Some of the most common CRM Pitfalls I've come across include...
6. Disconnected Marketing & Sales Strategy
7. Automating the Team Out of Sales
8. Delegating Before Documenting
9. Short-Term Goal Setting
10. Inconsistency in Usage
Remember that Sales and Marketing are married, so they must work together to be successful. The moment you pit them against each other is when you create a big sales fail. There are multiple customer journeys in your business - ways people go from being aware of your company to becoming a loyal customer (or not).
There will be steps in the customer journey where questions arise about who handles the relationship at that point - sales or marketing. Create a strategy that everyone agrees on to avoid conflicts between these roles. Doing this will improve the customer experience and create a great collaboration among employees.
I've seen people automate themselves out of the sales process by setting up so many automated emails that the lead is left feeling confused or worse... like another number on your list. Please be conscious of what is set up in your system, what is sends out and when it happens. Evaluate what can be automated (such as a "Welcome" email) verses the communications that should really be customized (such as a follow-up after a call).
A simple suggestion to avoid this issue is to work out the lead to customer journey on paper or a digital workflow program first. Understand all of the possible paths someone can take before setting up your automations.
Among the many wonderful partners we have at Beckmann Collaborative is Trusty Oak Virtual Assistants. For small business owners and solopreneurs, VAs are an absolute blessing because they can take on some of the tedious tasks that often bog down the business owner. Throwing your hands up and saying, "we just need to sell, so help me" will generally not work out well.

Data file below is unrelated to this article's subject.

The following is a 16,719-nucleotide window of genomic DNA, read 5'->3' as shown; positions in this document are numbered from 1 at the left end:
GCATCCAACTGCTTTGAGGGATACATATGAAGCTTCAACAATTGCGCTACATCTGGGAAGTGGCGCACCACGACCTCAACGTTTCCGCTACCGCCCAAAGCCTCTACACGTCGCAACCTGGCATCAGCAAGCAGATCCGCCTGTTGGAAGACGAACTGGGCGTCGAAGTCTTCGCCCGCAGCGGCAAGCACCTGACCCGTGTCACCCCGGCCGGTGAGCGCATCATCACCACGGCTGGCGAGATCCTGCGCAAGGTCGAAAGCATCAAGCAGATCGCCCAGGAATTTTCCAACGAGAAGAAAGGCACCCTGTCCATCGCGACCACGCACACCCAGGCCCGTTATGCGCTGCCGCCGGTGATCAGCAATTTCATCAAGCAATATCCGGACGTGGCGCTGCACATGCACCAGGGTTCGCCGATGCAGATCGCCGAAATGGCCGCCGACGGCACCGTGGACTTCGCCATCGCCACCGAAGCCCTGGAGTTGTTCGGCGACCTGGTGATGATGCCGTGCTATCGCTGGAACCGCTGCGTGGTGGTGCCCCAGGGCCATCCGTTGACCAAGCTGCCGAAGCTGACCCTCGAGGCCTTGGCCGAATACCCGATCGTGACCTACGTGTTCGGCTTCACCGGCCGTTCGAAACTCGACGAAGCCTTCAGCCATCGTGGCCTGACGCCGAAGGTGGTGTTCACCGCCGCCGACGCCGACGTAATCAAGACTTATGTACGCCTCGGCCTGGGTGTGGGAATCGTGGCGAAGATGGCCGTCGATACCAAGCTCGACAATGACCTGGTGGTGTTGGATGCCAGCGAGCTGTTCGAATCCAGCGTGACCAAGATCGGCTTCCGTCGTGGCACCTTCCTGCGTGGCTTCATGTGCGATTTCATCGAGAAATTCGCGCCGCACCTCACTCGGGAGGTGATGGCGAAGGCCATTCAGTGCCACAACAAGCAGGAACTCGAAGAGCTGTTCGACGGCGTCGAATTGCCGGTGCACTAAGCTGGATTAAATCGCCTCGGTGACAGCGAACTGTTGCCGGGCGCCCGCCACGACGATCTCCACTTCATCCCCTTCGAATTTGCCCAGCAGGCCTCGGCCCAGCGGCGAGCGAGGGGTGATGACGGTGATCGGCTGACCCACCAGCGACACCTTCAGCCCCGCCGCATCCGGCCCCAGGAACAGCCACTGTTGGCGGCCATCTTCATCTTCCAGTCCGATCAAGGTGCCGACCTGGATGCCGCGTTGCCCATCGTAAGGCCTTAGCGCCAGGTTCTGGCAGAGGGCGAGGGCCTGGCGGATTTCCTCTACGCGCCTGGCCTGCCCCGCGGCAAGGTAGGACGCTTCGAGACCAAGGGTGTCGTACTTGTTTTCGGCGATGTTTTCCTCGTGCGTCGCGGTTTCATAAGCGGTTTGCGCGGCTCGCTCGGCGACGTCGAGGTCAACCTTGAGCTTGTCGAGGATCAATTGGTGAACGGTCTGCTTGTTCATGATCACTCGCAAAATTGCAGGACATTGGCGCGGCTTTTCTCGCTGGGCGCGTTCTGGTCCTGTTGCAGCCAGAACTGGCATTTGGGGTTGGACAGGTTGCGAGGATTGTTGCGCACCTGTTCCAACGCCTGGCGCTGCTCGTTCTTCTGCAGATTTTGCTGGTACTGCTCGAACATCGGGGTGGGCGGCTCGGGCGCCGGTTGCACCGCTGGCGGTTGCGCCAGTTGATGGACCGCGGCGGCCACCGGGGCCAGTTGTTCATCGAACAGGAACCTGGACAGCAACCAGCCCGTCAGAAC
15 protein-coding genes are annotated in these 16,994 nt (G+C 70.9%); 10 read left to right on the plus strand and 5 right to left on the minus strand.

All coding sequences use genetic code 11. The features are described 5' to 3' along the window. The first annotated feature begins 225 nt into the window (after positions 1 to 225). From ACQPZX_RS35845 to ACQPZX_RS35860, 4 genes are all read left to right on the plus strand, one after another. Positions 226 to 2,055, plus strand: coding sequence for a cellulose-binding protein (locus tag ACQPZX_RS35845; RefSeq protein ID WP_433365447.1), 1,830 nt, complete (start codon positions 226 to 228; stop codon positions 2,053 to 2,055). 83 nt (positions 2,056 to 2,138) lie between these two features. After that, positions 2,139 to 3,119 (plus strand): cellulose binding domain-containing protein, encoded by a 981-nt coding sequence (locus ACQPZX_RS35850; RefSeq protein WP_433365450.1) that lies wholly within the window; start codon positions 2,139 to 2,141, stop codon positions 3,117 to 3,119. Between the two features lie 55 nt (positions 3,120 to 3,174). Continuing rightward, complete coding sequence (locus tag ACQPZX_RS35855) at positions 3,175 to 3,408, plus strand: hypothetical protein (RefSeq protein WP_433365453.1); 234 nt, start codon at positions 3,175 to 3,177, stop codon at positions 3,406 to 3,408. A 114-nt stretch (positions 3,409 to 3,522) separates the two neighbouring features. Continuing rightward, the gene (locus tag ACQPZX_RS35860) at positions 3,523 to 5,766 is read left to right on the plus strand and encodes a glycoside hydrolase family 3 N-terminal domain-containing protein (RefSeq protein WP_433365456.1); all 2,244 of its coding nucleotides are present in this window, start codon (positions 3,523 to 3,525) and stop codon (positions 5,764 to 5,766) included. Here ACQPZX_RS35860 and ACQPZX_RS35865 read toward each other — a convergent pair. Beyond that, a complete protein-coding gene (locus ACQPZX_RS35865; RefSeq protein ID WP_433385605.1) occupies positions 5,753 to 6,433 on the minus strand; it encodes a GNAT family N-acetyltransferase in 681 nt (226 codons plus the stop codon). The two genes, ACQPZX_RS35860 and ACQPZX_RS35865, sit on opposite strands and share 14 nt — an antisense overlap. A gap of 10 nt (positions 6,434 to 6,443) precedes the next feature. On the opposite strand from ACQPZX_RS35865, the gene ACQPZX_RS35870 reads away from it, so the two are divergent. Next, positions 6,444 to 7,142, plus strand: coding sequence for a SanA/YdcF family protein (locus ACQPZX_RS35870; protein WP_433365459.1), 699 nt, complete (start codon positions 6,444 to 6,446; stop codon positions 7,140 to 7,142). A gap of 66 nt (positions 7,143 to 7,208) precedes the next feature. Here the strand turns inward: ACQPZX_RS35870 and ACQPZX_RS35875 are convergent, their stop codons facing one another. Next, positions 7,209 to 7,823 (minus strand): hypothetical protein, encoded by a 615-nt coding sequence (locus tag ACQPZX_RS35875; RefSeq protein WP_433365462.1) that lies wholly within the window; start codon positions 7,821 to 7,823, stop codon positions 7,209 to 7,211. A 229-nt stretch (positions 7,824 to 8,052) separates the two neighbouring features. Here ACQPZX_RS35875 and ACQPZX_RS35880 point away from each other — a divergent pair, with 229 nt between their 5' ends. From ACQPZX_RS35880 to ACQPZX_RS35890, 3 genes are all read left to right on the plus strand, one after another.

The CRM pitfall comes with delegating before you have thought it through. Identify what tasks should actually be delegated in your sales and marketing. Perhaps one person on the team (or a VA) handles the list cleaning and lead research, allowing the salesperson to focus on calls. If there is a specific way you want it done within your CRM, then document it in detail and verbally communicate it. This is where the granular work you may hate is vital to longterm success. Write down every step that should be followed before delegating that task to someone else. Even better, empower that person to treat the process document as something that has room for improvement. It is a living document that will shift based on what is learned through the process and the person handling the task can update the document as he or she learns what works best.
You absolutely MUST set short-term goals such as month-end sales. However, those goals can quickly become moot if you set up your entire CRM software to only satisfy those short-term goals.
For example, your short-term goal is to close the 3 big deals that are already in your pipeline. Your CRM is set up with all kinds of alerts and automated emails based on your deals to help you close those sales. Ooops, you forgot something... the rest of your pipeline is now dry because you did not plan or structure what was happening with your leads who require more long-term planning and strategy. Suddenly, you find yourself only focused on lead generation and nurturing. Then you become delayed in closing the hot deals in your pipeline. It's a vicious cycle.
The solution is to think long-term about your sales cycles, understand the timing of messaging (collaborate with marketing), and set up the full flow before you get started.
This is the most painful CRM Pitfall, at least for me. It hurts to work with a team setting up all kinds of valuable flows, automations, and processes only for them to not use it. The human element of CRM is vital. People power technology, not the other way around.
Whatever processes you put into place, train and practice and train again so that the team consistently follows it. One client told me that he now incentivizes his salespeople to properly and consistently use their Zoho CRM account using a tiered commission structure. The more information you collect about the lead and pre-qualify them (following the process), the higher their commission rate.
The old adage that anyone can do sales and marketing is not true. Anyone with the right support, training, and planning can do a great job with sales and marketing. If you are new to using a CRM and want support, then reach out and we'll see if there is something Beckmann Collaborative can do for you.